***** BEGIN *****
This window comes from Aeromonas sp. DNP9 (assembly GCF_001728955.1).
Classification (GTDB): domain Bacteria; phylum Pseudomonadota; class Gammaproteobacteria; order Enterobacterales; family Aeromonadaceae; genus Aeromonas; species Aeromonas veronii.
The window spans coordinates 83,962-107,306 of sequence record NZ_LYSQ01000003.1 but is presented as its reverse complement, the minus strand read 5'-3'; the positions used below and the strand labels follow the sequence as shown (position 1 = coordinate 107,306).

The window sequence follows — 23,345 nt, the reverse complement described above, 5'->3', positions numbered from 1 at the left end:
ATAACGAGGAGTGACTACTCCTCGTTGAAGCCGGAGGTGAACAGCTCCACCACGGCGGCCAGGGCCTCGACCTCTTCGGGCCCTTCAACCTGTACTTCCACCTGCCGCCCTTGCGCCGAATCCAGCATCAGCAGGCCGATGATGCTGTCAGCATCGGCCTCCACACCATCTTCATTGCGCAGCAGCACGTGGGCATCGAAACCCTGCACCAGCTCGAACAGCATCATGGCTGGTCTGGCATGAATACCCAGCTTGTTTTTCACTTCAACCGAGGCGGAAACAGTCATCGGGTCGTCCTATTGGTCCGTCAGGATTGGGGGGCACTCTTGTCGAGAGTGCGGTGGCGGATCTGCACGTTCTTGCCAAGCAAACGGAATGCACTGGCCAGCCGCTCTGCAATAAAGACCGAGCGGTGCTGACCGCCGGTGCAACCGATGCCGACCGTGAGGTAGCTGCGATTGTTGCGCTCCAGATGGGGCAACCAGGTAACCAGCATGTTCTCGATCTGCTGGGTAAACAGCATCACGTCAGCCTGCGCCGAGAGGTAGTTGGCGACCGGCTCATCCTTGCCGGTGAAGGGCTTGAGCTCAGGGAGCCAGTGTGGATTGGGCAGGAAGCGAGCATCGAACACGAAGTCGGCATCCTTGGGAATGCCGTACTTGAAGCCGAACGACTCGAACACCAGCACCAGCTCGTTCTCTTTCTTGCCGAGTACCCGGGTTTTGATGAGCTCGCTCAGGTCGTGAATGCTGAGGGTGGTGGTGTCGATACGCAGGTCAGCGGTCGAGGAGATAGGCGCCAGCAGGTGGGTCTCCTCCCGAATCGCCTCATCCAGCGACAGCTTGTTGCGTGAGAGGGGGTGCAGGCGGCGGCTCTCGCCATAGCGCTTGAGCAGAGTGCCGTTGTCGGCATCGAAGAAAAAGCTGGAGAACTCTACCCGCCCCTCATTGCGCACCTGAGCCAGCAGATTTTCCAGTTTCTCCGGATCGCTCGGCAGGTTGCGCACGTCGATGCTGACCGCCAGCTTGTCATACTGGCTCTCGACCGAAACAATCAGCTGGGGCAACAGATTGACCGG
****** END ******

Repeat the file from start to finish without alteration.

This window comes from Aeromonas sp. DNP9 (assembly GCF_001728955.1).
Classification (GTDB): domain Bacteria; phylum Pseudomonadota; class Gammaproteobacteria; order Enterobacterales; family Aeromonadaceae; genus Aeromonas; species Aeromonas veronii.
The window spans coordinates 83,962-107,306 of sequence record NZ_LYSQ01000003.1 but is presented as its reverse complement, the minus strand read 5'-3'; the positions used below and the strand labels follow the sequence as shown (position 1 = coordinate 107,306).

The window sequence follows — 23,345 nt, the reverse complement described above, 5'->3', positions numbered from 1 at the left end:
ATAACGAGGAGTGACTACTCCTCGTTGAAGCCGGAGGTGAACAGCTCCACCACGGCGGCCAGGGCCTCGACCTCTTCGGGCCCTTCAACCTGTACTTCCACCTGCCGCCCTTGCGCCGAATCCAGCATCAGCAGGCCGATGATGCTGTCAGCATCGGCCTCCACACCATCTTCATTGCGCAGCAGCACGTGGGCATCGAAACCCTGCACCAGCTCGAACAGCATCATGGCTGGTCTGGCATGAATACCCAGCTTGTTTTTCACTTCAACCGAGGCGGAAACAGTCATCGGGTCGTCCTATTGGTCCGTCAGGATTGGGGGGCACTCTTGTCGAGAGTGCGGTGGCGGATCTGCACGTTCTTGCCAAGCAAACGGAATGCACTGGCCAGCCGCTCTGCAATAAAGACCGAGCGGTGCTGACCGCCGGTGCAACCGATGCCGACCGTGAGGTAGCTGCGATTGTTGCGCTCCAGATGGGGCAACCAGGTAACCAGCATGTTCTCGATCTGCTGGGTAAACAGCATCACGTCAGCCTGCGCCGAGAGGTAGTTGGCGACCGGCTCATCCTTGCCGGTGAAGGGCTTGAGCTCAGGGAGCCAGTGTGGATTGGGCAGGAAGCGAGCATCGAACACGAAGTCGGCATCCTTGGGAATGCCGTACTTGAAGCCGAACGACTCGAACACCAGCACCAGCTCGTTCTCTTTCTTGCCGAGTACCCGGGTTTTGATGAGCTCGCTCAGGTCGTGAATGCTGAGGGTGGTGGTGTCGATACGCAGGTCAGCGGTCGAGGAGATAGGCGCCAGCAGGTGGGTCTCCTCCCGAATCGCCTCATCCAGCGACAGCTTGTTGCGTGAGAGGGGGTGCAGGCGGCGGCTCTCGCCATAGCGCTTGAGCAGAGTGCCGTTGTCGGCATCGAAGAAAAAGCTGGAGAACTCTACCCGCCCCTCATTGCGCACCTGAGCCAGCAGATTTTCCAGTTTCTCCGGATCGCTCGGCAGGTTGCGCACGTCGATGCTGACCGCCAGCTTGTCATACTGGCTCTCGACCGAAACAATCAGCTGGGGCAACAGATTGACCGG